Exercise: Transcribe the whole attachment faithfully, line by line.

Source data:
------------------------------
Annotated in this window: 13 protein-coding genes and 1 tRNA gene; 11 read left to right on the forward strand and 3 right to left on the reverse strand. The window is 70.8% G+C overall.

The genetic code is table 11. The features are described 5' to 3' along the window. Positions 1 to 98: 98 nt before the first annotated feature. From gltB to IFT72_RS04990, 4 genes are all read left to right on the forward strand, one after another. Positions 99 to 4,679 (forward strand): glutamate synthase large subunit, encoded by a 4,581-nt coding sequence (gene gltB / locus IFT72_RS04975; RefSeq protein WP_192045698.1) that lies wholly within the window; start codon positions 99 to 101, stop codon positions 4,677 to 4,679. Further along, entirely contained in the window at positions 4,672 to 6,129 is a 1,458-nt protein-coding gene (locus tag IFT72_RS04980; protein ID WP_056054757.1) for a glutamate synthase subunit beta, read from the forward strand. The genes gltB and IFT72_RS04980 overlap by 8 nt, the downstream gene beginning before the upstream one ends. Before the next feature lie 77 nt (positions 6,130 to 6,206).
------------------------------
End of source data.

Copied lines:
Annotated in this window: 13 protein-coding genes and 1 tRNA gene; 11 read left to right on the forward strand and 3 right to left on the reverse strand. The window is 70.8% G+C overall.

The genetic code is table 11. The features are described 5' to 3' along the window. Positions 1 to 98: 98 nt before the first annotated feature. From gltB to IFT72_RS04990, 4 genes are all read left to right on the forward strand, one after another. Positions 99 to 4,679 (forward strand): glutamate synthase large subunit, encoded by a 4,581-nt coding sequence (gene gltB / locus IFT72_RS04975; RefSeq protein WP_192045698.1) that lies wholly within the window; start codon positions 99 to 101, stop codon positions 4,677 to 4,679. Further along, entirely contained in the window at positions 4,672 to 6,129 is a 1,458-nt protein-coding gene (locus tag IFT72_RS04980; protein ID WP_056054757.1) for a glutamate synthase subunit beta, read from the forward strand. The genes gltB and IFT72_RS04980 overlap by 8 nt, the downstream gene beginning before the upstream one ends. Before the next feature lie 77 nt (positions 6,130 to 6,206).